‘Malaysia keen to conclude RCEP talks by end of year’
KUALA LUMPUR: While Malaysia is more focused on seeing to the conclusion of the Regional Comprehensive Economic Partnership (RCEP) talks by year-end, it has not shifted its focus off the Trans-Pacific Partnership (TPP) agreement.
International Trade and Industry Ministry deputy secretarygeneral Datuk Ishak Isham said the concessions agreed on during TPP negotiations over five years were targeted towards getting access to American markets.
“Malaysia would have benefited from exports of palm oil and rubber, plywood, electronics, textiles, automotive parts and components. Without the US, it would be difficult to say if it will benefit us,” he said.
Malaysia remained hopeful the new US administration under President Donald Trump would rethink its decision, he said.
There are US congressmen and multinational corporations who are said to be pushing the US to be part of the 12-member grouping again.
In the meantime, Isham said the ratification process across the grouping was now almost 85 per cent and in the case of Malaysia, it would continue.
Earlier, Isham said at the Malaysia Trade and Export Finance Conference 2017 yesterday the government was faced with four options after Trump withdrew US from the TPP in January.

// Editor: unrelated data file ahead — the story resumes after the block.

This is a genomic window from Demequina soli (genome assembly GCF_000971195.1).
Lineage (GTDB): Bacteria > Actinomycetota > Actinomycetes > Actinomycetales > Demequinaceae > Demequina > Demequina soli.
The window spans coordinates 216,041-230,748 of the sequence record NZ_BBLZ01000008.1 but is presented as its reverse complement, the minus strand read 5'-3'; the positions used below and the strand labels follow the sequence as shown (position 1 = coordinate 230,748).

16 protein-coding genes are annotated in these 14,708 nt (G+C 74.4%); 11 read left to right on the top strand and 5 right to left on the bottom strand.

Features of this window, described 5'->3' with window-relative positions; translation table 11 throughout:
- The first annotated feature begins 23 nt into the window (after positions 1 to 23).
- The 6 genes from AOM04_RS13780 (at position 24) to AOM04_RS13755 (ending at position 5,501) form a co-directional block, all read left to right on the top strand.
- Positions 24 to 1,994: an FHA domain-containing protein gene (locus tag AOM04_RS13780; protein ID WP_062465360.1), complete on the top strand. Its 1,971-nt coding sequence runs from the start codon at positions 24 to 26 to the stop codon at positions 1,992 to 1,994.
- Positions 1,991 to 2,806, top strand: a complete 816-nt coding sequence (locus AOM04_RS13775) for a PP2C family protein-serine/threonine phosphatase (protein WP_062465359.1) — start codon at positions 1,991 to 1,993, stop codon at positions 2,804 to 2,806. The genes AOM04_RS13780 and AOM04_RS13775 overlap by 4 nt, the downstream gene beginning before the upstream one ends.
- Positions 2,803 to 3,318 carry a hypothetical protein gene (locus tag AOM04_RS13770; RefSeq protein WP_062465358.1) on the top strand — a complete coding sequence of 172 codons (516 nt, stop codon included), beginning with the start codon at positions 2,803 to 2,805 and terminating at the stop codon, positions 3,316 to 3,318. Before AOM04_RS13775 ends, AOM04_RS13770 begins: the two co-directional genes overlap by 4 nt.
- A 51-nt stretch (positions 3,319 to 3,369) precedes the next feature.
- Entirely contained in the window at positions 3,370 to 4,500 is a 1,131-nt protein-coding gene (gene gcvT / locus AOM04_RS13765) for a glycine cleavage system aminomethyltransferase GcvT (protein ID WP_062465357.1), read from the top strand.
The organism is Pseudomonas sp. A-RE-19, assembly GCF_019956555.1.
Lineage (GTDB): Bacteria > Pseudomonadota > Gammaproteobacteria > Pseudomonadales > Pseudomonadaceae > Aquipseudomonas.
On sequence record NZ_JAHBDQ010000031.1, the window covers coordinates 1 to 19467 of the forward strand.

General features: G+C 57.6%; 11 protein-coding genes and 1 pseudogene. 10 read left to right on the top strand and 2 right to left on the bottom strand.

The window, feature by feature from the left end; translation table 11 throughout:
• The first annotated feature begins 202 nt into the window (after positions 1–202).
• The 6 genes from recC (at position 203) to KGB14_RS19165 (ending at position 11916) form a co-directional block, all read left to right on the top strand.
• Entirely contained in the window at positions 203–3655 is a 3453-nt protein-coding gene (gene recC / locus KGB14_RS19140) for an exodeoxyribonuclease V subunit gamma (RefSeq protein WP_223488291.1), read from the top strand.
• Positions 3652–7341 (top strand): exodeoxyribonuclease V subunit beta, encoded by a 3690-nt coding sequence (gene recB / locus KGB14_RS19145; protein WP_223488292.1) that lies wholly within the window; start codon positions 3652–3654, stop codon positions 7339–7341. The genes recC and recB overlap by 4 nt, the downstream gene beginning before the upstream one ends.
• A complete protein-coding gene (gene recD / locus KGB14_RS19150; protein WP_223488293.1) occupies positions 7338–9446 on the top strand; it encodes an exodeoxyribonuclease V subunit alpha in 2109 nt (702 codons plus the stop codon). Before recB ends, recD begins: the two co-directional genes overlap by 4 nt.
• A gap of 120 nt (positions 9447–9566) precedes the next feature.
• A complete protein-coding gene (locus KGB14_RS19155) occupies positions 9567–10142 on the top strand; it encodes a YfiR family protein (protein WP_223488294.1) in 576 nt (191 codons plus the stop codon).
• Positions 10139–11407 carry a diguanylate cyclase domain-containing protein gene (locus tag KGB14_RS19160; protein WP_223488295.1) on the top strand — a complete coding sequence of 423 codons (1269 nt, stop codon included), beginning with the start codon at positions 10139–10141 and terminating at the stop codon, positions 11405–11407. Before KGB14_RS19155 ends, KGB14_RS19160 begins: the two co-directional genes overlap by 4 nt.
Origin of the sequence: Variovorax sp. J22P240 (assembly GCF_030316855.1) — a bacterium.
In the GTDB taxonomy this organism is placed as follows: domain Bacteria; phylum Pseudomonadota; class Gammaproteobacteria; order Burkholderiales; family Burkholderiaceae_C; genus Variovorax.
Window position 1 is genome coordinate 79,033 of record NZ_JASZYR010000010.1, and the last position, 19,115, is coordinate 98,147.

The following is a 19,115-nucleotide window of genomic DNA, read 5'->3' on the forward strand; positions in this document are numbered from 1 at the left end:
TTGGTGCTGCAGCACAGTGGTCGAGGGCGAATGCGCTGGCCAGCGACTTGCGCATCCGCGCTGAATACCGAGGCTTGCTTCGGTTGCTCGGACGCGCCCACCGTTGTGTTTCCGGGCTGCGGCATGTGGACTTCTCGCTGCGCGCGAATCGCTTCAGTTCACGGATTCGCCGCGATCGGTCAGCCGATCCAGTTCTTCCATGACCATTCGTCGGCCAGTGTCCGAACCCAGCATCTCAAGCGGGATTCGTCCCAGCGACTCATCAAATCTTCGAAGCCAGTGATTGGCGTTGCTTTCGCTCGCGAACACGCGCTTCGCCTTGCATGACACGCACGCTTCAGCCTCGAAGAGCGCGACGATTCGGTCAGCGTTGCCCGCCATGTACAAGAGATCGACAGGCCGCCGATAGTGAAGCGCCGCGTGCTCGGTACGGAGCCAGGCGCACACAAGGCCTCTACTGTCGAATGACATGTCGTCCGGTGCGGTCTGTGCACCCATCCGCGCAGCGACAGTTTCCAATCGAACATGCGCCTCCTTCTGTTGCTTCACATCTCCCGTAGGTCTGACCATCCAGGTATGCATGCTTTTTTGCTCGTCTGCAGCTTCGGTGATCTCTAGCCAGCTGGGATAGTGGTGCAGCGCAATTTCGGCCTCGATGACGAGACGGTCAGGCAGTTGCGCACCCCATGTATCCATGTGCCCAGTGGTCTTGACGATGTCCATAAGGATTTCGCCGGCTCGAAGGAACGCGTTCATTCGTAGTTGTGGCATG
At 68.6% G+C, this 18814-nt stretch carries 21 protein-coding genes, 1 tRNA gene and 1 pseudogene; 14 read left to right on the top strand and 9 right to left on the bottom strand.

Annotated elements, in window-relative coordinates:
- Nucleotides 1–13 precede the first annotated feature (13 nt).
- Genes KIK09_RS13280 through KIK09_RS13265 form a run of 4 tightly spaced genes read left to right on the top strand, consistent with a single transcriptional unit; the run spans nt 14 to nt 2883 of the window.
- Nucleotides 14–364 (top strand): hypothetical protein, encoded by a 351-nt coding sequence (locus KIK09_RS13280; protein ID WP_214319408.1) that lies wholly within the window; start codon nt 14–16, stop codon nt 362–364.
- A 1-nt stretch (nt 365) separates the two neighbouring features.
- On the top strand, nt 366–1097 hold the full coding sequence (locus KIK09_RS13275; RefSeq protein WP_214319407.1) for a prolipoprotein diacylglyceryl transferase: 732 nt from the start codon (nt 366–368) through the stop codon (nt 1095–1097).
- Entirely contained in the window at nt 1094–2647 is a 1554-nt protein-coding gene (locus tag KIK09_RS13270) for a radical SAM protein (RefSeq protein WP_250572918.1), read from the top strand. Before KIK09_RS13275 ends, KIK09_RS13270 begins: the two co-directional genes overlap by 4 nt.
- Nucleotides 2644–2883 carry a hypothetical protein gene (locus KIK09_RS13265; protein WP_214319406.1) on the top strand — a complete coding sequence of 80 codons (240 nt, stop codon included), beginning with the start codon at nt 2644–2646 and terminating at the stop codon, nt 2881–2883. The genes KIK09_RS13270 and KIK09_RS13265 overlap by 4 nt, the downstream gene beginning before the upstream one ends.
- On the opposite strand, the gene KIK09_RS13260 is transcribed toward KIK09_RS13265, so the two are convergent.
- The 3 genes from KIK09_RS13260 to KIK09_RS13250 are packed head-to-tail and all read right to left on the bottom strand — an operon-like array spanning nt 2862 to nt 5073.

They were pursuing the TPP with the US, a TPP minus one (US), bilateral free-trade agreements (FTAs) with TPP members and not doing anything.
The signatories of the agreement in February last year are currently in Santiago, Chile, to discuss the way forward for the pact.
“Trade ministers will also meet at the Asia-Pacific Economic Cooperation (Apec) Ministers Responsible for Trade meeting in Vietnam in May, where there will be further discussions.”
On a bilateral FTA with the US, he said it was still early days as Malaysia wanted to be clear about Trump’s trade policy, adding that Malaysia would have to assess through a cost-benefit analysis as to whether it should embark on the talks again.
Both countries were previously engaged in bilateral FTA talks but decided to forego that in favour of the TPP.
Isham said the FTA talks with the European Union would also resume some time this year.
On the RCEP, a trade pact with a less ambitious target than the TPP, he said 17 rounds of negotiations had been held since May 2013.
“Challenges remain in bridging gaps between the different levels of the economies.”
When concluded, it will be a new basis for FTAs in the region and a stepping stone for further engagements with the rest of the world.
The RCEP involves 16 countries comprising the 10 members of Asean and China, Japan, South Korea, India, Australia and New Zealand.
It covers 50 per cent of the global population and has a combined gross domestic product (GDP) of US$20.8 trillion (RM92.56 trillion), which makes up 28.1 per cent of the total world GDP.
It also makes up US$9.55 trillion of global trade (28.7 per cent of world total) and US$329.6 billion of foreign direct investment inflows. Rupa Damodaran
Without the US, it would be difficult to say it will benefit us.
DATUK ISHAK ISHAM Deputy secretary-general International Trade and Industry Ministry